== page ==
Standing makes it easier to mingle. Easier to joke with Carlos and Pepe. Easier to order a drink for the single lady at the back. Easier to say hi to the man crossing the road. Having a beer means making friends. It’s all about the love of fun. And these small glasses (cañas) are not even expensive — 1 to 1.50 euros.
But the peculiarity of our beer culture doesn’t end here. Turns out the most famous beer spots are in front of churches. El Salvadór, for instance, has the best vibe; Santa Ana has the best tapas; and San Andrés is a good hippy+posh creation. Among other beer sites we recommend are along the romantic Betis Street, right by the Guadalquivir River. The views at night are enchanting and if you look carefully you can find 1 euro bottled local beers (Cruzcampo) in some of the bars.
Do you like free prawns? That’s another peculiarity of our beer culture — at some places you’ll get two to three free prawns with each drink. Our favourite free prawn bar is La Grande in Lopez de Gomara 18 (EUR 1.20 for a beer with some prawns).
And finally, our peculiar beer spot list wouldn’t be complete without Mercado Provenzal. Cañas here will set you back EUR 0.40. Around the centre, you’ll find them at the top locations – at Plaza de la Encarnación by the “Mushrooms” (the world’s largest wooden structure) and at Alameda de Hércules 94.
And remember, Andalusians don’t drink to forget their troubles; they drink because life is too magnificent to face it sober!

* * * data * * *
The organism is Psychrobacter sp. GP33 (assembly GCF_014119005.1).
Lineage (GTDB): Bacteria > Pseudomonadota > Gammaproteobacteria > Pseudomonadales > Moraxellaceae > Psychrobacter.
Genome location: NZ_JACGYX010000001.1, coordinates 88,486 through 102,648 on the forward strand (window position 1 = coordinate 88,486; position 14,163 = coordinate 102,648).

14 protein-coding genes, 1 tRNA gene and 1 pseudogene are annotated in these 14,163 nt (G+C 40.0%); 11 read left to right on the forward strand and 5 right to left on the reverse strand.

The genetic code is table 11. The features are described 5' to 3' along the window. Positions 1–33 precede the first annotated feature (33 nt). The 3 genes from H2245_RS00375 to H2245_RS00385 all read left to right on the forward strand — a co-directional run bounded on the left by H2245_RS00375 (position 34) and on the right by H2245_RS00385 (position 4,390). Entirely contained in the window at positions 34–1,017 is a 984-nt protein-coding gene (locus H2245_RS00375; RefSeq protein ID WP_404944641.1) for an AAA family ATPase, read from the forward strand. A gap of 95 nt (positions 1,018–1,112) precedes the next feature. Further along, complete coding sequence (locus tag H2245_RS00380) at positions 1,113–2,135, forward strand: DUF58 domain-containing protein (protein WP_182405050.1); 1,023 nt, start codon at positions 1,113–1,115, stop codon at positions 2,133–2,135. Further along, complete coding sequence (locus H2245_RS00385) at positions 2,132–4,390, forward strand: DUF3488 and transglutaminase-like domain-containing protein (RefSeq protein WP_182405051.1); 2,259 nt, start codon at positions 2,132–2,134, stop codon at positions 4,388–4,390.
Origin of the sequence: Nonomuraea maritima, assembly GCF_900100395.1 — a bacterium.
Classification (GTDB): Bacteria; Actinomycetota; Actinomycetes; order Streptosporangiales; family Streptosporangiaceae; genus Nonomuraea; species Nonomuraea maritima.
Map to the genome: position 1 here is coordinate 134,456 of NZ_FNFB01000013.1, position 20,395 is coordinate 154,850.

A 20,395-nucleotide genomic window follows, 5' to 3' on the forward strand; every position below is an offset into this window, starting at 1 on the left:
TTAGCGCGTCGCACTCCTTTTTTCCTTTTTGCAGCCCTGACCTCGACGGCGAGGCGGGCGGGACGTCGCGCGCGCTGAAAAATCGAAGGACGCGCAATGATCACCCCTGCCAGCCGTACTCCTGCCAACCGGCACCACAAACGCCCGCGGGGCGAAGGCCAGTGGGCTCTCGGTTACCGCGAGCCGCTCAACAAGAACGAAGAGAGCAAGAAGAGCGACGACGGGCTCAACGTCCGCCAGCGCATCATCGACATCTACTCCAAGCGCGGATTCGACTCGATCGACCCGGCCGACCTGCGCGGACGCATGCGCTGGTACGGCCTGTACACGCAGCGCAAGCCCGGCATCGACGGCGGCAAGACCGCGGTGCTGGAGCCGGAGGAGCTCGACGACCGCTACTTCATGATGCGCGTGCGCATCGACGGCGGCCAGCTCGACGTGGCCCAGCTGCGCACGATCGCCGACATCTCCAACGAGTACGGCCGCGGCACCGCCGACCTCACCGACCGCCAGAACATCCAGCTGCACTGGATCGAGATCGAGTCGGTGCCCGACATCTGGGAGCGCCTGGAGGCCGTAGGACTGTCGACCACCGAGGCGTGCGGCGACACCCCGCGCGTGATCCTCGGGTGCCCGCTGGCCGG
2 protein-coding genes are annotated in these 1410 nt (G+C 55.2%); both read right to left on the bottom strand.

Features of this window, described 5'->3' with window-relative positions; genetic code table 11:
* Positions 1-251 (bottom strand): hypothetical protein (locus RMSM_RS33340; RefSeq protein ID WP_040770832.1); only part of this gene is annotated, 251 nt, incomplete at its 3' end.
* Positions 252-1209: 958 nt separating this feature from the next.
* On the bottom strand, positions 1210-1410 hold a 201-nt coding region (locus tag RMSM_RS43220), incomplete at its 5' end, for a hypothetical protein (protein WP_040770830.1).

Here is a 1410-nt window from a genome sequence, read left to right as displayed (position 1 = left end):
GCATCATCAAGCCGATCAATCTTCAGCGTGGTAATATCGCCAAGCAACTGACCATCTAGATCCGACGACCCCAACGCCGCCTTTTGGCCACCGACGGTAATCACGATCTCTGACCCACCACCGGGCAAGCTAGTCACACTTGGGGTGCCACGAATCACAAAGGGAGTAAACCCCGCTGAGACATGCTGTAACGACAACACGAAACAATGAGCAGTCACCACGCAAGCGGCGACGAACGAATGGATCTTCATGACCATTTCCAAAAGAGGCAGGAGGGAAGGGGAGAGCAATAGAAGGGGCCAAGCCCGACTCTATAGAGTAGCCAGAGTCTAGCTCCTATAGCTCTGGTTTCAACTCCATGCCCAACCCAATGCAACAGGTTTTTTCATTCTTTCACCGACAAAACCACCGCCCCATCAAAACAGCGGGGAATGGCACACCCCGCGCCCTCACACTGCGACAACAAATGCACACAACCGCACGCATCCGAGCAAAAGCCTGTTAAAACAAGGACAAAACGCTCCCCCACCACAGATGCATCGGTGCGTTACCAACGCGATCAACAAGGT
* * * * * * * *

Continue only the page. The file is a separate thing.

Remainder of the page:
To say that Seville is modern might actually offend the hard-wired traditionalists. That’s because many of our well-known habits — siesta and snail-eating included — can be traced back to the ages before time was even counted. Yet, somehow, the present fits into this complex culture like a newborn baby into a lace-coated wooden cradle.
Usually tucked away from the main tourist attractions, Seville features modern art, evergreen music and our own version of hipster culture. This shy but untamed life form can, for instance, be spotted in San Vicente area (the northwestern portion of the centre), where it relaxes and grows uninterruptedly, away from the world’s judgement. As guests, we can take small bites of it in bars and concert halls, just take your pick.
Sala Malandar (in Torneo 43) hosts about 200 people and offers different musical experiences, most commonly pop, rock, and indie. It suits the noisier crowd, but only those full of peace and love.
A bit deeper within the neighbourhood, La Caja Negra (in Fresa 15) surprises its guests on Fridays, Saturdays, and Sundays with anything from electronic music to Flamenco, in a spontaneous, pub-like atmosphere.
And our favourite, super-cosy Ánima Galería (Miguel Cid 80) features old tiles on the walls, plants and paintings hanging around the bar, and a cat saying hi.
And no matter whether you’re a local or a tourist, don’t miss the alternative scene — disapproved entirely by our forefathers Cesar and Hercules, of course.